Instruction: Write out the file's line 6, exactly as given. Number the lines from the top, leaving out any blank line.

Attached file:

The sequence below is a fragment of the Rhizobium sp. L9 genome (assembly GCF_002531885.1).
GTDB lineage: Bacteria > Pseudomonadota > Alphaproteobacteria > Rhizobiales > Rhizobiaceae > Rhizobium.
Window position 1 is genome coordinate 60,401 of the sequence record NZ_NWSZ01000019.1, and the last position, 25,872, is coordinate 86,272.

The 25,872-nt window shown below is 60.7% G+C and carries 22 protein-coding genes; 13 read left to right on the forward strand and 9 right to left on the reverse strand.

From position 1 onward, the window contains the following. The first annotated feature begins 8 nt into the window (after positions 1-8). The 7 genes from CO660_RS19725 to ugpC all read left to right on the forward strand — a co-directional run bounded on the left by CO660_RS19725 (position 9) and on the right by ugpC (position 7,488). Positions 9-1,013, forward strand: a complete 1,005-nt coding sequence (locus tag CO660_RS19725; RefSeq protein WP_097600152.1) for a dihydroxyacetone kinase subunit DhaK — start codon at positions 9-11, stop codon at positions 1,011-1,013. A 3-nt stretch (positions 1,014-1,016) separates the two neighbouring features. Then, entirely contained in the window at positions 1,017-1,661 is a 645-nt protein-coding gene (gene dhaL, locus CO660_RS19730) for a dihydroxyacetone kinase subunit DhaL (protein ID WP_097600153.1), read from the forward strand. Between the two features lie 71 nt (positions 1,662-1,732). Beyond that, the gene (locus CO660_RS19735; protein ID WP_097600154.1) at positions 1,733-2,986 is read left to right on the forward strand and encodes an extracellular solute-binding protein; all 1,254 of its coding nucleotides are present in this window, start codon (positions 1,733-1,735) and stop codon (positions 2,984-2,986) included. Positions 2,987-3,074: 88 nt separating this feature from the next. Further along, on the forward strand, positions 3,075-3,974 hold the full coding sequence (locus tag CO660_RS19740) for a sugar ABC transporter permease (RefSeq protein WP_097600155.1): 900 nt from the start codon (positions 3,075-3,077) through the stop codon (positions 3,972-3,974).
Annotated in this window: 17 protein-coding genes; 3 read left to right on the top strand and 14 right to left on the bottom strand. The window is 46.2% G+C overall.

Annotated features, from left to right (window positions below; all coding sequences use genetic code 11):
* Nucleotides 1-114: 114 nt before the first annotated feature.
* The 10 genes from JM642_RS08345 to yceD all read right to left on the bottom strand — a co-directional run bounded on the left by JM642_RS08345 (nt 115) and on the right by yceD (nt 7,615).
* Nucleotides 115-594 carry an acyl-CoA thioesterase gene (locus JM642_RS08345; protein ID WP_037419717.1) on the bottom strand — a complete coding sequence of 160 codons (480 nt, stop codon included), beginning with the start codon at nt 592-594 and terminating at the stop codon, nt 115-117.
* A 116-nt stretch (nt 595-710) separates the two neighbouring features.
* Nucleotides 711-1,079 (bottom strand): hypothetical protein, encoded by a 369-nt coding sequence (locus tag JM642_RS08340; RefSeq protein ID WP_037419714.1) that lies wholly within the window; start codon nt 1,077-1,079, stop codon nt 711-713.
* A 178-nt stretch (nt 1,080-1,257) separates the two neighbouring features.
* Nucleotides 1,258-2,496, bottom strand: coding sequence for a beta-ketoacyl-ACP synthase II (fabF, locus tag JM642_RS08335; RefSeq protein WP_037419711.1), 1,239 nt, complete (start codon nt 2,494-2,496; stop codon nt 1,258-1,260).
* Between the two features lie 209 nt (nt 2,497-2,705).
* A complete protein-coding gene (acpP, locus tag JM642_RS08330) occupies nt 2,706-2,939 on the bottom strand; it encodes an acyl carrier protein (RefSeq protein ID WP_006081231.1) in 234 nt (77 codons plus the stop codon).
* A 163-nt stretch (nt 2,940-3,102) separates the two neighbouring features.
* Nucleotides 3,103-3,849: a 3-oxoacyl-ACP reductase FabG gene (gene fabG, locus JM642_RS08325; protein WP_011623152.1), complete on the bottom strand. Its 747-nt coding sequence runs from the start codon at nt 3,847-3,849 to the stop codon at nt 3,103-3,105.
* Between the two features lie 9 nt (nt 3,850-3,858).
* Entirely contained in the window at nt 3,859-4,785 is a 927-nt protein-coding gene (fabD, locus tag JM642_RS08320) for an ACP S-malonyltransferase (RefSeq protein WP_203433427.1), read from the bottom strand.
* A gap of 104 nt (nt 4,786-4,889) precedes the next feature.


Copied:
Annotated in this window: 17 protein-coding genes; 3 read left to right on the top strand and 14 right to left on the bottom strand. The window is 46.2% G+C overall.